From State of Reform, Zack Hale reports on a bill recently passed by the California Assembly that would allow rural hospitals to directly employ doctors; currently, rural hospitals are prohibited from directly hiring doctors as employees. Historically, there has been concern that non-doctors employing and/or supervising doctors might affect the practice of medicine. However, this prohibition may affect the ability of rural hospitals to attract and retain physicians. Zack writes:
The bill, introduced by Assemblymember Jim Wood (D-Healdsburg), seeks to change this by allowing Critical Access Hospitals (CAHs) to hire physicians and offer benefits instead of employing them indirectly as contractors.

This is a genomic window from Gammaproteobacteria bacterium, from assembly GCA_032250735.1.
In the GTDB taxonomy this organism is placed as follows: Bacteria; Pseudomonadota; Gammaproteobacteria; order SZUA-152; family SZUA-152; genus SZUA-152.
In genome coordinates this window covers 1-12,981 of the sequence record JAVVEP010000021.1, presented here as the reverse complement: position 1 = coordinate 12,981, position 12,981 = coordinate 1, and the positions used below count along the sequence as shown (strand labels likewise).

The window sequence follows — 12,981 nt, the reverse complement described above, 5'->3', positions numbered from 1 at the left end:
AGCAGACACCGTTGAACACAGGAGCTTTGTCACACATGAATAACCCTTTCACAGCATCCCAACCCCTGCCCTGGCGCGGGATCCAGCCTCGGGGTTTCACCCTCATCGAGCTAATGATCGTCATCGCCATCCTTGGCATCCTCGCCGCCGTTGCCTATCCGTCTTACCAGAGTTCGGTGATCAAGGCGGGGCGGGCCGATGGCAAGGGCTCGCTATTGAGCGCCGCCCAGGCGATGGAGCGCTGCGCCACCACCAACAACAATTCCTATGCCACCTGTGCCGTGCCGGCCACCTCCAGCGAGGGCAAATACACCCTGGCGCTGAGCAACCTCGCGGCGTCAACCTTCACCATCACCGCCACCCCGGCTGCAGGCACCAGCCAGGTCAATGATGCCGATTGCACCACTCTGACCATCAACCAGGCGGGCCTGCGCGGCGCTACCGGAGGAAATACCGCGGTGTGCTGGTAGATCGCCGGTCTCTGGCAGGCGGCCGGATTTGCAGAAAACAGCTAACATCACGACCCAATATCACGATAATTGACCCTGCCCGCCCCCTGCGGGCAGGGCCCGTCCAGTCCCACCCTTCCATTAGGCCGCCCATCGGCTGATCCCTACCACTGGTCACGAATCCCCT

Currently, doctors practicing at CAHs as independent contractors must provide their own medical insurance, medical malpractice insurance, and retirement plans.
Dr. Kevin Flanigan, CEO of North Inyo Healthcare Group in Bishop, said in an interview that one of the bill’s main benefits is the stability it would provide.
“It allows for the hospital to offer existing providers a true comprehensive employment contract that includes benefits and therefore some long-term security,” he said.
This would make recruiting and retaining and physicians easier for CAHs, he said.
In a 2015 survey of medical residents, 92% of respondents said they would prefer to earn a salary versus working as an independent contractor.
Dr. John Rochat, a physician working at Mendocino Coast District Hospital as an independent contractor, was one of 11 physicians hired as a salaried employee under a previous pilot program in the state that has since lapsed. He lost all of his benefits when the program expired.
Read the full story at Rural hospital bill passes key test in California – State of Reform | State of Reform